Fernanda Lopes Larsen is Executive Vice President for Africa, Asia, and Oceania at Yara International. The company is headquartered in Oslo and produces fertilizers and other crop nutrition solutions. Fernanda is based here in Yara’s Singapore regional headquarters, which also serves as one of five digital hubs, developing innovative agritech solutions for commercial and smallholder farmers around the world.
With the overall responsibility to lead business across three continents, Fernanda is responsible for 22 market economies and 2,000 employees across this vast region. Working in corporate environments globally for 22 years, Fernanda deeply understands organizations’ strengths, weaknesses and their improvement potential. Additionally, she was born and raised in Brazil, has a dual Brazilian and British citizenship and is married to a Norwegian. This has given her a rich cultural background.
Being a civil engineer, she has an atypical profile compared to other peers, who normally come from the commercial or agronomy part of the agri-food business. As a young engineer, she started manufacturing a plant with a thousand employees in Germany. Further, she moved into procurement, and developed an understanding for the customer’s side.
-My beginnings are different from what you would find in a typical MD with a career based on the sales track. I have always been on the operations side, and from this I developed similar skills like negotiation, relationship management, and so on.
Fernanda’s biggest advice to future female leaders is to not be ashamed of being ambitious, and she admires those who are open about their goals. She adds merrily:
–One of the things that makes me the happiest is when I ask people “What are your ambitions?” and they answer, “I want your job!”
How should women support other women in their workspace?
-Women have a sense of comfort in the presence of each other, and this should continue in the corporate world as well. (…) There are so many anecdotal stories around women being the opposite of supportive to each other, and people portray them as competitive and mean. This attitude comes from how we choose to raise our daughters and the stories we tell them. I raise my daughter to believe in the power of sisterhood, because women advance when they are together and lifting each other up.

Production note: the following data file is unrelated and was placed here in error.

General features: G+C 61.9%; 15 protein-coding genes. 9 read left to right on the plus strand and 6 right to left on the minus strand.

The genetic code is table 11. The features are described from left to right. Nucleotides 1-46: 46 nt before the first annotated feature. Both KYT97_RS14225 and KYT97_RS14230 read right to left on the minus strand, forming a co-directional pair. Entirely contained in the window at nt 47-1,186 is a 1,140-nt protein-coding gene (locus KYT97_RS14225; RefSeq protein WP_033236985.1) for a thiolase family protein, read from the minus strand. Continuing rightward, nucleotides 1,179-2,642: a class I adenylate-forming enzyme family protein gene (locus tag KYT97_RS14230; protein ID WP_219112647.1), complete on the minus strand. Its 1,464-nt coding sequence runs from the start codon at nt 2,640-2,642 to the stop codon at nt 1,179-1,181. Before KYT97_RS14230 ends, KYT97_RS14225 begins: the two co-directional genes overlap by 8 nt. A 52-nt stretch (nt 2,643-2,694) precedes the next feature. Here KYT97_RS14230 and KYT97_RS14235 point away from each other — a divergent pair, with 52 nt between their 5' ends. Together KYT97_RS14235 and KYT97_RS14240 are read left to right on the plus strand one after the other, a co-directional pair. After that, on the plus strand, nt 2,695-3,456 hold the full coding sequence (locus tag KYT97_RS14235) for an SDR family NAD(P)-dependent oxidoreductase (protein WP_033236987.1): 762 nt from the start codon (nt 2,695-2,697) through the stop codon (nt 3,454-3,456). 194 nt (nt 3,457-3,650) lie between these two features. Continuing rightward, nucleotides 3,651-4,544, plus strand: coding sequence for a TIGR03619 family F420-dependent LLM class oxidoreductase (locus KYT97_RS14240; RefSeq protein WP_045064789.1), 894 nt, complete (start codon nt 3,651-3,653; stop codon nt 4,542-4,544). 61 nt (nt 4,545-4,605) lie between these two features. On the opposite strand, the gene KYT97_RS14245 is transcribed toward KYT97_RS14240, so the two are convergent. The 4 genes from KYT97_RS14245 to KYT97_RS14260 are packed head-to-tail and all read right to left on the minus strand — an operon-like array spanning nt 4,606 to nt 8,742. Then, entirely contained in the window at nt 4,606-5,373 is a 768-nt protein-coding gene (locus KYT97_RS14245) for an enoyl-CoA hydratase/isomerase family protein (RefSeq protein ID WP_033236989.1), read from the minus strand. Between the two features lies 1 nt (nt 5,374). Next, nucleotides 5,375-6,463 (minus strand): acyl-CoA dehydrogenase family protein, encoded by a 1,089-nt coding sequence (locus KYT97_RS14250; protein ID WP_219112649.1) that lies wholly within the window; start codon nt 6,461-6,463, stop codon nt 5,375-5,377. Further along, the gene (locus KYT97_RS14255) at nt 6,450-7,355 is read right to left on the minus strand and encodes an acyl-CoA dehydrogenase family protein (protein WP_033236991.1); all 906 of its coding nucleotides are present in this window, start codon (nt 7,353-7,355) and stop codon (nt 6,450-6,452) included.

Through her career, mentors and sponsors have shown their support and taken chances on her.
-They have believed in me, and given me opportunities and exposure to challenging situations, projects and jobs. If it’s too easy you won’t grow. Sometimes you just need to throw someone into a situation and say “Good luck! I’m here for you if you need it, but I believe in you.” I’ve had people in my career that did that for me, and I’m eternally grateful to them. It may not feel great in the heat of the moment, but it’s what makes you a good leader in the end.
How have you experienced being a female leader?
Fernanda claims that the corporate environment in general is still very male-dominated across the globe, and that it is harder to be a female leader than a male one.
-Our skills, results, accomplishments and abilities, they are most likely being measured through male lenses. (…) Black-, Asian- and Latino women stand against more difficulties than others, in terms of access to possibilities and opportunities. I am not just a woman, I am a Black woman, and these cannot be separated. Not seeing people that look like you, in the corporate environment, can make the leadership experience a bit lonely.
-As a leader, you are developing the next generation of leaders. I do not take this lightly. For me, this aspect of leadership is as important, if not more important than actually delivering the financial result of the business.
The goal is inclusion – when you dance like nobody’s watching
The gender equity drive is strong in Yara, and they strive to have over 40 percent of their senior leaders to be female by 2025. Fernanda reflects these values to her team, and she believes that they are on their way to reaching this goal.
She states that focusing on differences when it comes to gender is not enough. Further, she explains that discussions around – and policies in support of – diversity need to include people from all sorts of backgrounds, nationalities, ethnicities, those of different gender/sexual identities than they were given at birth, and people with disabilities.
Yara has a robust Diversity, Equity, and Inclusion (DEI) Program which aims to help its staff achieve their professional and personal aspirations as best as possible.
-Equity is different from equality, because it recognizes that not all people are the same, and that we all have different starting points.
Fernanda describes diversity like being invited to the party, and the goal for the party is inclusion – when you dance like nobody’s watching:
-The inclusion goal implies that the employees feel like they belong and are a part of something. You perform your best when you feel like you belong. We have a lot of employee resource groups, where people can have the psychological safety to be who they are. We work to provide our employees with the resources, money and access to things that are necessary for these employee groups to thrive!
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